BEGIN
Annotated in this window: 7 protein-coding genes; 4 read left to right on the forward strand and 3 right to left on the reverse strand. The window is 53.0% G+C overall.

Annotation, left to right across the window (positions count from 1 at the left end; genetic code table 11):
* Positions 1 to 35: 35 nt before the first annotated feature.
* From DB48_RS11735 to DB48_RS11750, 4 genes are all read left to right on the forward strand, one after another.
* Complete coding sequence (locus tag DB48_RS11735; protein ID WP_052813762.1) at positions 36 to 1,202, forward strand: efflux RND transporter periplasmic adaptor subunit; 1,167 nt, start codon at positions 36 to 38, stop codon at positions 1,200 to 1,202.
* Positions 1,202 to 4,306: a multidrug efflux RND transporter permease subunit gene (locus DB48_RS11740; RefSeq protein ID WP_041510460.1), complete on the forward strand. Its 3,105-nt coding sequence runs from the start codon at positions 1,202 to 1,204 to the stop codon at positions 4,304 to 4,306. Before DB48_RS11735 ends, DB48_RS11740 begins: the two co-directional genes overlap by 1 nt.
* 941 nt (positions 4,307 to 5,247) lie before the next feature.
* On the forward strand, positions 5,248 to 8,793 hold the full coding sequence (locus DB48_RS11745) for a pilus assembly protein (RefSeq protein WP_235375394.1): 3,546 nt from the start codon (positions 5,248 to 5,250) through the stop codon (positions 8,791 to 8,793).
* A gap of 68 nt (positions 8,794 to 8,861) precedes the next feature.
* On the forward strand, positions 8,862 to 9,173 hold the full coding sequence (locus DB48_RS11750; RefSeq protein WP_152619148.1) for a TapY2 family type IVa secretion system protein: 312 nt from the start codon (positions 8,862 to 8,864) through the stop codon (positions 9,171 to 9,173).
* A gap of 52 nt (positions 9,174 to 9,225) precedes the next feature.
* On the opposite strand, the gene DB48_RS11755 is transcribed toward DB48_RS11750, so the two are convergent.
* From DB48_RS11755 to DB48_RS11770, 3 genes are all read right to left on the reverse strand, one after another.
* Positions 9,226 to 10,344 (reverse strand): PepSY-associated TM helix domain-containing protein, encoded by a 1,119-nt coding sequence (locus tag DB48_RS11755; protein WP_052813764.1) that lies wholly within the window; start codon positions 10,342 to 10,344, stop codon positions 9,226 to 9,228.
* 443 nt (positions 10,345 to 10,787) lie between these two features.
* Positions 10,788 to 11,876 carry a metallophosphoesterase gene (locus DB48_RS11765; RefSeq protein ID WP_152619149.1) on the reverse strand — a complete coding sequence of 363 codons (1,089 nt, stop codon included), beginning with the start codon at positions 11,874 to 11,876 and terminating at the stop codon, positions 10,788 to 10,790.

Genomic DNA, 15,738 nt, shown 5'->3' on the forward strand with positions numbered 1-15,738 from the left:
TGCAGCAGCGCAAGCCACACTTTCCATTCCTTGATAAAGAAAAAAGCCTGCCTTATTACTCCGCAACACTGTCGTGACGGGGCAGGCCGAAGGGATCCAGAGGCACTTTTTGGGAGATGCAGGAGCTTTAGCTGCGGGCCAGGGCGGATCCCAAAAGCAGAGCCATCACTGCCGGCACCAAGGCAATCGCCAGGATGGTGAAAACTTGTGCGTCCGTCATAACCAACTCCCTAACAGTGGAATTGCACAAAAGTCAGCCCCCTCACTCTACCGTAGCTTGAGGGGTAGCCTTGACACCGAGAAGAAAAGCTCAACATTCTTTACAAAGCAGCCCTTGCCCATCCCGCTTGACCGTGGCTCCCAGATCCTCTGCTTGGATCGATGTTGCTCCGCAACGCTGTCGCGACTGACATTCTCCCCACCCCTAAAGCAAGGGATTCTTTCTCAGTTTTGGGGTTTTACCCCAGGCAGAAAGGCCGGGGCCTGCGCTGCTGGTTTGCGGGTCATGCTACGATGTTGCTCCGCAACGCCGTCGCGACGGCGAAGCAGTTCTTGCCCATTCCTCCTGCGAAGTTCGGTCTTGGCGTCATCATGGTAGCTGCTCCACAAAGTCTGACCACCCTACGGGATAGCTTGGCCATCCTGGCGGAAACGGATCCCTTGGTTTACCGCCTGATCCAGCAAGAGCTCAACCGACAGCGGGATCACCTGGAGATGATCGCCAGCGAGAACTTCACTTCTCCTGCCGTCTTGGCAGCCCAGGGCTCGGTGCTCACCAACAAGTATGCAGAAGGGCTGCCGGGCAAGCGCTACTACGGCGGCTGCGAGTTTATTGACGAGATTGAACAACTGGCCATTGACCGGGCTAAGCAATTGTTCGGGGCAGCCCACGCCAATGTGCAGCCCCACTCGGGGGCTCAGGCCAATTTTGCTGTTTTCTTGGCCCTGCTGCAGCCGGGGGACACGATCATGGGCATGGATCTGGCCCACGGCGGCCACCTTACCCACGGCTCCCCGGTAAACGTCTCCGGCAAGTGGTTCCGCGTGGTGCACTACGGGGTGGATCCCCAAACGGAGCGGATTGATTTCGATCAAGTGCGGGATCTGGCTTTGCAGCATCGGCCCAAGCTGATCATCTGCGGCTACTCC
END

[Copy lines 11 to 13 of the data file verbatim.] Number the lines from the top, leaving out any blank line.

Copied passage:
* A gap of 52 nt (positions 9,174 to 9,225) precedes the next feature.
* On the opposite strand, the gene DB48_RS11755 is transcribed toward DB48_RS11750, so the two are convergent.
* From DB48_RS11755 to DB48_RS11770, 3 genes are all read right to left on the reverse strand, one after another.